The RFQ bluntly states: “The entire Civic Center design lacks human scale and is oblivious to its surroundings. The Civic Center is difficult to access, has poor street front visibility, and lacks activity and vitality after business hours. In summary, it does not meet the functional and aesthetic needs of the City.”

    Who wrote that? Is there some faction within the sytem that’s really ready to take on this idiocy?

    Like

  4. mysterian says:

    The pockmarks and their pattern look to me like the remains of the ties that hold the concrete forms together when pouring thick walls.

    Like

    • Paleo Retiree says:

      That’s exactly what they are. At the height of Brutalism, architects and critics were making the case that there was nothing more Real than concrete — “Real” was very important in those days — and that the marks that the forms left on the concrete were fabulously Aesthetic, like the paintstrokes of a great painter. Strange but true!

      Like

      • I figured they had to have a functional aspect, but also an aesthetic component as well given that many other concrete buildings smooth them out. “Like the paintstrokes of a great painter” — bullshit you need to be “educated” into believing.

        Like

  5. Kauf Buch says:

    Bru. Tal. Is. M.

    *NOW*: Imagine that junk in semi-permanently cloudy Europe.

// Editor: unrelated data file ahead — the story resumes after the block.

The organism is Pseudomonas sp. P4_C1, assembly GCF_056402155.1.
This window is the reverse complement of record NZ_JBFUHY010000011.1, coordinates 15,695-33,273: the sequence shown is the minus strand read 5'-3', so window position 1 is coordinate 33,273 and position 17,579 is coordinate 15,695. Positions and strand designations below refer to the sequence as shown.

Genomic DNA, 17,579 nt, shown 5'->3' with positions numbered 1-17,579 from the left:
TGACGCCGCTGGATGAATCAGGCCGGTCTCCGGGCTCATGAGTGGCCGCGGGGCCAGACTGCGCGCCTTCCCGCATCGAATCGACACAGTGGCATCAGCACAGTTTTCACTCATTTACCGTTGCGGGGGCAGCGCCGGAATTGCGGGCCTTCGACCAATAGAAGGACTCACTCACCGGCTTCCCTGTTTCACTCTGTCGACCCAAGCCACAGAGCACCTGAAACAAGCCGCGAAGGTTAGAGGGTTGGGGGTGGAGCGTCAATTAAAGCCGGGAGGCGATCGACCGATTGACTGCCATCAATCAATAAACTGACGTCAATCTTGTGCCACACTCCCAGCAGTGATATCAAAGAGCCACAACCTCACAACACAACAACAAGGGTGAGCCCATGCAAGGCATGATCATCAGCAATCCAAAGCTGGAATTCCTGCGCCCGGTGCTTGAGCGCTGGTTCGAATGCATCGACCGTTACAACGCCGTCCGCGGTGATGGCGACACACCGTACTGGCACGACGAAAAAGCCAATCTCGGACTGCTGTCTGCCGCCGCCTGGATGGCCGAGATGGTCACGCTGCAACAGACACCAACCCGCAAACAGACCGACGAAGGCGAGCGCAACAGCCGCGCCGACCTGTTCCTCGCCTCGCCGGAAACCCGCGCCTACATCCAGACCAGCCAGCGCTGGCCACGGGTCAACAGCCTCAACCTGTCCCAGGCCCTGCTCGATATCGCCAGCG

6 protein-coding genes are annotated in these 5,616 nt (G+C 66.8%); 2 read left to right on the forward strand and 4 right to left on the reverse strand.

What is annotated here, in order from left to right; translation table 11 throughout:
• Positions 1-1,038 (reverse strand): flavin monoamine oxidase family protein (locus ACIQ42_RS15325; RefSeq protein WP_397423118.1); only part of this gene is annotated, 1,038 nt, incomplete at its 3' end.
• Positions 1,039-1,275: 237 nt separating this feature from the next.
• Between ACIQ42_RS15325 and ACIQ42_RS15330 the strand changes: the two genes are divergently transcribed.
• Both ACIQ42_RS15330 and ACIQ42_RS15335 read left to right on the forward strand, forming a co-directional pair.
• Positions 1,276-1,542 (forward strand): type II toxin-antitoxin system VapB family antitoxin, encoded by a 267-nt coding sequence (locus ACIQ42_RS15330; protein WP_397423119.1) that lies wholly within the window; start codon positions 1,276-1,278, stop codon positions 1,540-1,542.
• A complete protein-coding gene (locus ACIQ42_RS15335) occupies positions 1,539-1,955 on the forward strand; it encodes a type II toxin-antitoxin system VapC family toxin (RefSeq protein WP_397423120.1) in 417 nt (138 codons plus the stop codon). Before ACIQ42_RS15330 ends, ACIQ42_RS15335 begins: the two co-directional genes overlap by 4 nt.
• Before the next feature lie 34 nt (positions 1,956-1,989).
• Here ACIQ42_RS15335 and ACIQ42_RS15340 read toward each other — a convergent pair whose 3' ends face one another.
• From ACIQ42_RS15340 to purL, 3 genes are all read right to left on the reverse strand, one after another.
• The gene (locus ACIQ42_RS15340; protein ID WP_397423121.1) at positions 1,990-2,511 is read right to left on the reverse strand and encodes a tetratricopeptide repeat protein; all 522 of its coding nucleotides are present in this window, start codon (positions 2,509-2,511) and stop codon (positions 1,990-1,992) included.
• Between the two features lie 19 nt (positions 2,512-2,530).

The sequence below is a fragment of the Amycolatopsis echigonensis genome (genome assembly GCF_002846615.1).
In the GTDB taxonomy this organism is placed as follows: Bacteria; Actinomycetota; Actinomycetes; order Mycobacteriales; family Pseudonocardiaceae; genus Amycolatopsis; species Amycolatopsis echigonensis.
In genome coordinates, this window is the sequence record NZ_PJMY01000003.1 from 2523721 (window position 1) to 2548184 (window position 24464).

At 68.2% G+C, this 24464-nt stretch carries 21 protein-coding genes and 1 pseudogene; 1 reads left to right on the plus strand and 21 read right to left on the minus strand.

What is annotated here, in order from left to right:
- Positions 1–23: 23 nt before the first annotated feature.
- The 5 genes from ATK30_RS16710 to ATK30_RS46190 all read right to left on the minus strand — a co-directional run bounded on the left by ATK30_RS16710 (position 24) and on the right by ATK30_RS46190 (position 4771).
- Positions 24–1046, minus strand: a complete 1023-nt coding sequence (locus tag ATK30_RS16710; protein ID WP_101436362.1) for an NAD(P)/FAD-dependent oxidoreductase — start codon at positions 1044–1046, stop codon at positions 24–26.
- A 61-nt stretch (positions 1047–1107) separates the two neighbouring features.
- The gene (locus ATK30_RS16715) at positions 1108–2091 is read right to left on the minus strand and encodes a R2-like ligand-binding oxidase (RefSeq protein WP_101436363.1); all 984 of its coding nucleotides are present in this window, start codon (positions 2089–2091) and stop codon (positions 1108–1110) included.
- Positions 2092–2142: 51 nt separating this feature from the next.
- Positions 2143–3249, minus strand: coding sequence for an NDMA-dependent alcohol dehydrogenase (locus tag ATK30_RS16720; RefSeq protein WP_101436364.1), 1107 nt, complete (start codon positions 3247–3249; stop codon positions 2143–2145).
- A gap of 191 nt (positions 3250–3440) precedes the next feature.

THAT’S “brutal.”

    Yes, this sucks.
    WELCOME to “modern” (i.e. socialist ideal) architecture.
    But: what do *I* know?
    I just came from the ’70’s Corb-Whorehouse: CORNELL.

    Architecture from the land where the architects proclaim, “here, the people will be happy.”

    Like

  6. Paleo Retiree says:

    I read somewhere that one of the biggest diffs between the aesthetic prefs of architects and the aesthetics tastes of real people is concrete. Architects have talked themselves into loving it, while real people find it depressing.

    Like

  7. bilejones says:

    My local school district has just built a new Middle School at a cost somewhere north of $300 per sq ft- exact number not available of course, they’re not too good at math.

    Architecturally it’s indistinguishable from the county jail – it’s known to the kids as the Prison. It’s situated next to the predecessor, known as the Tuna Can for reasons obvious upon first sight.

    The district serves a little over 5,000 kids at a cost of $100 million or $19,200 per inmate.

    My boy goes elsewhere.

    Like

  8. Sgt. Joe Friday says: